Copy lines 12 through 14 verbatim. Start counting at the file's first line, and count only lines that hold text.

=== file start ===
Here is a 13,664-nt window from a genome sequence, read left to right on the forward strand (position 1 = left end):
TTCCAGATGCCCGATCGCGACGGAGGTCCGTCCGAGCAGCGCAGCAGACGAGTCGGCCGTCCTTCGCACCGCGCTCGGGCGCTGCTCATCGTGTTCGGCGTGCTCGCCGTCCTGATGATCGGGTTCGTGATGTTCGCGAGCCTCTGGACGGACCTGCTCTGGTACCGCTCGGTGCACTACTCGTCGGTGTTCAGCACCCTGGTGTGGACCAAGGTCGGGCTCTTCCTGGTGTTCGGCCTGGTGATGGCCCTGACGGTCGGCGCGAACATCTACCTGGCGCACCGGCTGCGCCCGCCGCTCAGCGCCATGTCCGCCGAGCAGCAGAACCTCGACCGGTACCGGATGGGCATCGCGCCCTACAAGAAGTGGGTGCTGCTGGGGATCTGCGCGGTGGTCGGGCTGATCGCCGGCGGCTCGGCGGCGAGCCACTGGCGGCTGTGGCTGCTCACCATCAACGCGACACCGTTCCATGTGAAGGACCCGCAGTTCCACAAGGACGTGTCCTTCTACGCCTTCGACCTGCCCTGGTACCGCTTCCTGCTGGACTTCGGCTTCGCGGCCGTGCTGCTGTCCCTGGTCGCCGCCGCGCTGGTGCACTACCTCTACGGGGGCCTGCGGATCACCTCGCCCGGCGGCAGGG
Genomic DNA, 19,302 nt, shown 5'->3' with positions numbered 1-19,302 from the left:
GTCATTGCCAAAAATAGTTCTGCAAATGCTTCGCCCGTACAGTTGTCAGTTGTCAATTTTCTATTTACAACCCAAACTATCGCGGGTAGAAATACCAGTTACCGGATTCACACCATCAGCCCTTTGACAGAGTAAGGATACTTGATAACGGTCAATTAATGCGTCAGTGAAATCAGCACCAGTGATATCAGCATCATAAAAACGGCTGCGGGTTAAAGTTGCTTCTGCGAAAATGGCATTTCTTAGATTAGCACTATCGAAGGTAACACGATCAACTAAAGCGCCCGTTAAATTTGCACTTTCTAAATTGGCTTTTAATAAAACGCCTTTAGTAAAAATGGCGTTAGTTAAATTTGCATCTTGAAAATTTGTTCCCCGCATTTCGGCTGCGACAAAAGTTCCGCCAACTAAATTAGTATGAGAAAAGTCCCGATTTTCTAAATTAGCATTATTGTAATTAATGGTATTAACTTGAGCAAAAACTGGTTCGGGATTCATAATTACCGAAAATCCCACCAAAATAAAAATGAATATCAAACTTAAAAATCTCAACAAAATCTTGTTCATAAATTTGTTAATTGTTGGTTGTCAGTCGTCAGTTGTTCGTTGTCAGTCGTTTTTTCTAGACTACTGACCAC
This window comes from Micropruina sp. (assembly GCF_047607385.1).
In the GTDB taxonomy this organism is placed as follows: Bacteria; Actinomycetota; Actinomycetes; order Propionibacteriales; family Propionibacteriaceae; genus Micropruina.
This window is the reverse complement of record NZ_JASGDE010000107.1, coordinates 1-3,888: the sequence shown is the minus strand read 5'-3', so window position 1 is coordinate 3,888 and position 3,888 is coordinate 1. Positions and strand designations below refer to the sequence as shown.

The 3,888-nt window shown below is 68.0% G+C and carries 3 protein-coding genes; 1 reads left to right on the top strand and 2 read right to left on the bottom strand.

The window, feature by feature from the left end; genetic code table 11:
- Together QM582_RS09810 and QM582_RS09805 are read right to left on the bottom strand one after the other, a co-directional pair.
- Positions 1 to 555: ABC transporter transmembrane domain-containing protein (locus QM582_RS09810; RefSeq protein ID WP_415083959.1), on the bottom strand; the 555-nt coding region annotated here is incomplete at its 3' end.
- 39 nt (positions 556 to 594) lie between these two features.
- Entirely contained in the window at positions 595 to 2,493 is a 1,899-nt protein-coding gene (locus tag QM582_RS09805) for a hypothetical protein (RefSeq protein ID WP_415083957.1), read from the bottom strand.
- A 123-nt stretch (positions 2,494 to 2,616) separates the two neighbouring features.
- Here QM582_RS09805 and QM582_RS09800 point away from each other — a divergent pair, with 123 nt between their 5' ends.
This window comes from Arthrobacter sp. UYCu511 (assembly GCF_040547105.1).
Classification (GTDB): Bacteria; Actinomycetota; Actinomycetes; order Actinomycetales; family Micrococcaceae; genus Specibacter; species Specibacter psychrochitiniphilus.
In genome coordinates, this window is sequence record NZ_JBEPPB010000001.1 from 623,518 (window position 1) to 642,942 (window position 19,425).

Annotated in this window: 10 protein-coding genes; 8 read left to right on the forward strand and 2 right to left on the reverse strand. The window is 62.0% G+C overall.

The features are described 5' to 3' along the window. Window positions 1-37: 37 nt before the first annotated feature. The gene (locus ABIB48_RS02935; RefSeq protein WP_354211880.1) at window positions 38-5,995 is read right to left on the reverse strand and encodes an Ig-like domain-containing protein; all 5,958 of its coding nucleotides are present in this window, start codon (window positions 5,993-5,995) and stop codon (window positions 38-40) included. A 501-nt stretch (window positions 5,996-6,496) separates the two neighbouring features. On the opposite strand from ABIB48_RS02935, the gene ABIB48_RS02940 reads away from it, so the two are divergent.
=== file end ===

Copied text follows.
- 39 nt (positions 556 to 594) lie between these two features.
- Entirely contained in the window at positions 595 to 2,493 is a 1,899-nt protein-coding gene (locus tag QM582_RS09805) for a hypothetical protein (RefSeq protein ID WP_415083957.1), read from the bottom strand.
- A 123-nt stretch (positions 2,494 to 2,616) separates the two neighbouring features.